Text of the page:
Any statute which might tend to weaken its efficiency or delay its availability or makes its use more difficult should be carefully considered and construed liberally in the light of its history and its benign purposes.
"Moreover, the principle has developed that the writ of habeas corpus should be left sufficiently elastic so that a court may, in the exercise of its proper jurisdiction, deal effectively with any and all forms of illegal restraint. The rigidity which is appropriate to ordinary jurisdictional doctrines has not been applied to this writ. * * * Only in that way can we give substance in this case to our previous statement that `dry formalism should not sterilize procedural resources which Congress has made available to the federal courts.'" Price v. Johnston, 334 U.S. 283, 284, 68 S. Ct. 1059.
The question here is, does Code Section 2255 place such restrictions upon *587 the use of the writ as to amount to an unconstitutional suspension of it, or, are such restrictions merely permissible requirements of procedure which do not suspend but only temporarily delay its use for a reasonable time for a justified purpose?
When properly construed, I think the latter alternative statement is the proper construction.
It is true that there may be instances where compliance with the requirement to file a motion in the trial court before proceeding by habeas corpus would be so difficult as to amount virtually to a denial of the writ, as where an illiterate, friendless and indigent prisoner should be required to prosecute his motion in a far distant court unaided by counsel and unable to appear personally and adequately present his case, or where his motion, after presentation, has remained unacted upon for an unreasonable time. However, provision is made in the section itself for such a contingency. Under such provision, the habeas corpus court must determine for itself whether the remedy by motion is "inadequate or ineffective" and will undoubtedly examine the application and all the facts and circumstances pertinent to its presentation to satisfy itself on this question.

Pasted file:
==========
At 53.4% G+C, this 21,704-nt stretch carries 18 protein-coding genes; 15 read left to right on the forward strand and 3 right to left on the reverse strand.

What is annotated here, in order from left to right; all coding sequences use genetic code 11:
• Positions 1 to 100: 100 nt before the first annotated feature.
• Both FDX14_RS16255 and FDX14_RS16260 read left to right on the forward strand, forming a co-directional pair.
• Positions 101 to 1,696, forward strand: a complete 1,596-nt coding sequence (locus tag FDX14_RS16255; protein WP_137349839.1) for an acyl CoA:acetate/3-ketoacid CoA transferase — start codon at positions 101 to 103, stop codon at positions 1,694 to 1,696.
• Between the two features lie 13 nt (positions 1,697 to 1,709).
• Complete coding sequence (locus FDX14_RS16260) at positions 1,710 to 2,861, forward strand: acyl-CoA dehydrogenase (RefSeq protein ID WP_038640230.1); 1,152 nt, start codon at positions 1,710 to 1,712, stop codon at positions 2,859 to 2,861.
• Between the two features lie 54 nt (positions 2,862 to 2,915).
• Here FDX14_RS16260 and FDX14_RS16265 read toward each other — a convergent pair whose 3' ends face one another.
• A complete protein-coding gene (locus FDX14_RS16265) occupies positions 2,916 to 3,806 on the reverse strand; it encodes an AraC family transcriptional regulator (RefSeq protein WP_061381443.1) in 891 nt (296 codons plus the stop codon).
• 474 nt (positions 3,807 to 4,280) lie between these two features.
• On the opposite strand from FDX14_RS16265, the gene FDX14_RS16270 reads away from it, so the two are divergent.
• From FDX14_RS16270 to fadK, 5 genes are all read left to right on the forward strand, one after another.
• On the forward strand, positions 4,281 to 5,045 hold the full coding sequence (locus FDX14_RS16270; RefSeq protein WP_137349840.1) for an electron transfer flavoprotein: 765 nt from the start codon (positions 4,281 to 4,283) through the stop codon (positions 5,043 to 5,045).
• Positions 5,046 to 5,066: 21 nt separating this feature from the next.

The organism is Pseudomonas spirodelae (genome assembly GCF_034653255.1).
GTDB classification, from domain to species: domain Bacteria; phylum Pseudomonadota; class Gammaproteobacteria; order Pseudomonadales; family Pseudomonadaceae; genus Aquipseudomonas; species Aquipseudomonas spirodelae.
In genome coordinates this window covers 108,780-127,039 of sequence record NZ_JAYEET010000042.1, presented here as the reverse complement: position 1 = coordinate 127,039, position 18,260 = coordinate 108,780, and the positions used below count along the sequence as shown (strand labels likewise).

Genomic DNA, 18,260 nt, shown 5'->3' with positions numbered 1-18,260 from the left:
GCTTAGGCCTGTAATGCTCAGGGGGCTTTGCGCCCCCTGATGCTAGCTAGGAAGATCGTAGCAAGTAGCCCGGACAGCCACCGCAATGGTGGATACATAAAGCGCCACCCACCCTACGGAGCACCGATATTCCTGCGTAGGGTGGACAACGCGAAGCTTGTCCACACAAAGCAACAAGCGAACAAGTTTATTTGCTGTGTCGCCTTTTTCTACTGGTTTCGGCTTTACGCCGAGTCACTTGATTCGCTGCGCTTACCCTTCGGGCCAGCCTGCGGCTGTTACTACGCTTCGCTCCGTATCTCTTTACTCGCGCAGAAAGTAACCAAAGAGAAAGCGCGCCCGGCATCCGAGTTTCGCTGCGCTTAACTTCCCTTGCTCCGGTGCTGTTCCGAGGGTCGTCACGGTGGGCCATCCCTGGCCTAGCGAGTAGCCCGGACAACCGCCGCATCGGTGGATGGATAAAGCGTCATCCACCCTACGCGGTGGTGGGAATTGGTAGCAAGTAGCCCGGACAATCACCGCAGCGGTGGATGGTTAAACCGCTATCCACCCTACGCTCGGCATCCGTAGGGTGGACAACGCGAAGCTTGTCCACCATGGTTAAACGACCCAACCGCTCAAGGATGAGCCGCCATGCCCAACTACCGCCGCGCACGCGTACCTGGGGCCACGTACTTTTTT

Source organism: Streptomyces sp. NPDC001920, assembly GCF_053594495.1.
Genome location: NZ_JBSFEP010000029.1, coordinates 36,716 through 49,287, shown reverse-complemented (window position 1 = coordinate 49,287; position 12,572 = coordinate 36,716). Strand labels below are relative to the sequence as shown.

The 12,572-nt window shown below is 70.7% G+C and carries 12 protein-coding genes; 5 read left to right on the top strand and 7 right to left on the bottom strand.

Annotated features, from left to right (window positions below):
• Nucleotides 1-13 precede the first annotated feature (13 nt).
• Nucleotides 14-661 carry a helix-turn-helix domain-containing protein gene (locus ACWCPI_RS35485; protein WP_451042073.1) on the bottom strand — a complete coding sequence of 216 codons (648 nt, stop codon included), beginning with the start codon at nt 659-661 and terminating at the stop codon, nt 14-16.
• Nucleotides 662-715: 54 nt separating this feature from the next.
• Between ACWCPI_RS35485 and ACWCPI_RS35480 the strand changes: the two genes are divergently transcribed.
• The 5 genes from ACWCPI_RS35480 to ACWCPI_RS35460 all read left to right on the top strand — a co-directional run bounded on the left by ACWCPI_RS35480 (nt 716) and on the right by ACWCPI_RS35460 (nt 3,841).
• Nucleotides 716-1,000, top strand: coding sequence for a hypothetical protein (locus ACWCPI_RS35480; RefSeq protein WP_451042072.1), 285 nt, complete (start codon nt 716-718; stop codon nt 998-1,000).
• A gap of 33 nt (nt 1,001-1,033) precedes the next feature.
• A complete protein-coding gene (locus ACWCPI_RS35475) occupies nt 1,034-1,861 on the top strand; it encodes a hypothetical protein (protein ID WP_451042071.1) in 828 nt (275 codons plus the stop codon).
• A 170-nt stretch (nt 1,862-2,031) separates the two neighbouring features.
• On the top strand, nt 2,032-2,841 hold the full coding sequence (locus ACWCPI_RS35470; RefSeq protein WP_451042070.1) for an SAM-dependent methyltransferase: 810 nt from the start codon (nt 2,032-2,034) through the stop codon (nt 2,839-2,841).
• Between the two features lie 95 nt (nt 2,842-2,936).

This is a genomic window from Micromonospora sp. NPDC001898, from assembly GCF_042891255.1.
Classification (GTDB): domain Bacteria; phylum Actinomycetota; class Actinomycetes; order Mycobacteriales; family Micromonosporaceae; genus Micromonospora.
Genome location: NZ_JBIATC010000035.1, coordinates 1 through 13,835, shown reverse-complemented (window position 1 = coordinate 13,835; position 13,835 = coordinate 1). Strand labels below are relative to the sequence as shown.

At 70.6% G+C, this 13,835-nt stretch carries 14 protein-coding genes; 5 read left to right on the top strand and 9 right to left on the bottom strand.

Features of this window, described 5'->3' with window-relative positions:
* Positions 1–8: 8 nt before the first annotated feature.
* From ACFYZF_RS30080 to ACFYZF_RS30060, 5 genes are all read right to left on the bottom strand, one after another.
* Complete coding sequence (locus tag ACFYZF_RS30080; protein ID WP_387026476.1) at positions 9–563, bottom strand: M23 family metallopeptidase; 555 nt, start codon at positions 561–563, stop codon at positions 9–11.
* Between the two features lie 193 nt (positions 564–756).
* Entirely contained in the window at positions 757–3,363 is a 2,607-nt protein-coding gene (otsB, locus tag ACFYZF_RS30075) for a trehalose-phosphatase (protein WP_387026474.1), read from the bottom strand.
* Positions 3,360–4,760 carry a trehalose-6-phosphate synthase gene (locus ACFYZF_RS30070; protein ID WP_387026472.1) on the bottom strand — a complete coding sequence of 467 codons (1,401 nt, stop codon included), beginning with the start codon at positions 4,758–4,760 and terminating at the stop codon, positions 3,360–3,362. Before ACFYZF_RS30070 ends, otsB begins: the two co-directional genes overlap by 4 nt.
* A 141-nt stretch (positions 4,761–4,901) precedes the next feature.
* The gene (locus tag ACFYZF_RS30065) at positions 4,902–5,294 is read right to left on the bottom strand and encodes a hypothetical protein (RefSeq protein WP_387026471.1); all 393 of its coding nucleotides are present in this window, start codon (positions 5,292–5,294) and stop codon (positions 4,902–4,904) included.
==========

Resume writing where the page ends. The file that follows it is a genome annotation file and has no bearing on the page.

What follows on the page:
When so construed, the provision of the section in question is a legal exercise of the power of Congress.
It remains to be considered whether the section has been complied with in this case, and if not, whether, under the facts compliance was unnecessary.
Judge Paul, the trial judge, stated in correspondence between him and petitioner relating to the validity of the sentences questioned in this proceeding, that he would treat petitioner's letter, if he desired it, as a motion to correct the sentences. Later a motion to this end was filed by petitioner's brother. Judge Paul considered the matter properly before him and wrote a carefully considered and able opinion denying the relief sought. This decision was rendered before the effective date of the statute and no appeal was taken though Judge Paul, in his opinion, suggested that this be done in view of the conflicting decisions.
The measures above described, in my opinion, may be deemed sufficient compliance with Section 2255, though taken prior to its effective date. To hold otherwise would be insistence upon mere technicality and formalism. I think, therefore, that the case is properly before this Court on the application for writ of habeas corpus and its grounds will be considered upon their merits.
On the merits, a single question of law is presented. The question is well put by Judge Paul in the following language, "There being no dispute about the facts, there is presented to the court this one clear cut question: Where a violation of the White-Slave Act involves the transportation of more than one woman on the same trip and in the same vehicle, has there been committed only one criminal act, or does the transportation of each woman constitute a separate and distinct offense?" United States v. St. Clair, D.C., 62 F. Supp. 795, 796.